Book review - The Making of OSO


By IndiaFM

You actually require just five minutes to get biased and announce a verdict loud and clear about the book. I did so myself! The moment one flips through the pages and greedily tastes a sound byte here, a picture there and a quick read somewhere in the middle of the book, you know that it would be hard not to enjoy reading the book. The expectations level are at an all time high in these few minutes itself; something which is akin to watching a full length theatrical promo of a big Bollywood blockbuster film and anticipating it's arrival on the big screen soon!

Thankfully, all the high expectations are met in totality, hence making it truly a collector's delight which can be find a place in your book shelf at least for one lifetime. No pun intended!
This one is no regular/usual behind the scenes kinda book! What you want to read are the quotes you haven't heard before in the 'hazaar' interviews by the cast and crew in the past. What you want to see are the pictures that have already not been seen in the film's promotional brochure. What you want to lend your ear are some gossips/tid bits/grapevine that have already not made it to the 5-scoops-a-day-tabloids. What you want to know are the actual hassles which took place rather than 'working in the film was like a picnic' or 'we were all as one big family'!

And guess what, you get all of this and more! So let's talk about that 'more' first. It is this 'more' which gives a definite edge to the book hence making it stand out as the one that would enthrall not just the followers of Bollywood cinema but also those who want to lay hand on that something extra. It is that extra about dedicated chapters on 'Junior Artists' and 'Reincarnation', ably titled 'Reflected Glory' and 'Borne Again' which makes you visualize the book differently.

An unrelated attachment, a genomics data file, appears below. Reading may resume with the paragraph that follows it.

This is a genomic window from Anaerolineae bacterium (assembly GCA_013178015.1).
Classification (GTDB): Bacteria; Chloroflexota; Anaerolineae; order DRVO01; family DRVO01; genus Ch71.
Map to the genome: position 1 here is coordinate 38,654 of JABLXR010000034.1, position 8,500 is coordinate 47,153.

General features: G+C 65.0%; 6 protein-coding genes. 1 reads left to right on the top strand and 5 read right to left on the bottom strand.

To Mushtaq's credit, even though such write ups may have risked being drag/boring/depressing, he makes them quite entertaining. He gets into details like different brackets of junior artists being called for when it comes to a hotel or an airport or a marriage scene or a village setting. He divulges how different junior artists also get classified with different rate card for different scenes. That's not all, if you walk in and walk out of a frame, your pay packet is different from what you would if you are required to be drenched in rain. Interesting!

'Borne Again' is spooky yet exciting. Mushtaq does a little bit of research and Googling to find narrate some high profile cases of reincarnation in India that had made headlines some years back. And for some more information about real life imitating reel, find out what Shah Rukh Khan himself was in his last birth. The research says he was legendary dancer and actor Sadhana Bose! Read the book to know more.

50% into the book and you know that Mushtaq is a smart writer. He deftly handles various portions of the book and provides each of them a different flavor. So while some of the chapters have a core literature look and feel to it, others are told in light hearted tone. This is not all as there is imaginative writing coming into picture as well with one of the stories being told from an Assistant Director's point of view, the other has Mushtaq himself in a conversational mode with the film's crew while one of them is written in a screenplay mode. Easy for the writer since he is also one of the screenplay writers for the film Om Shanti Om.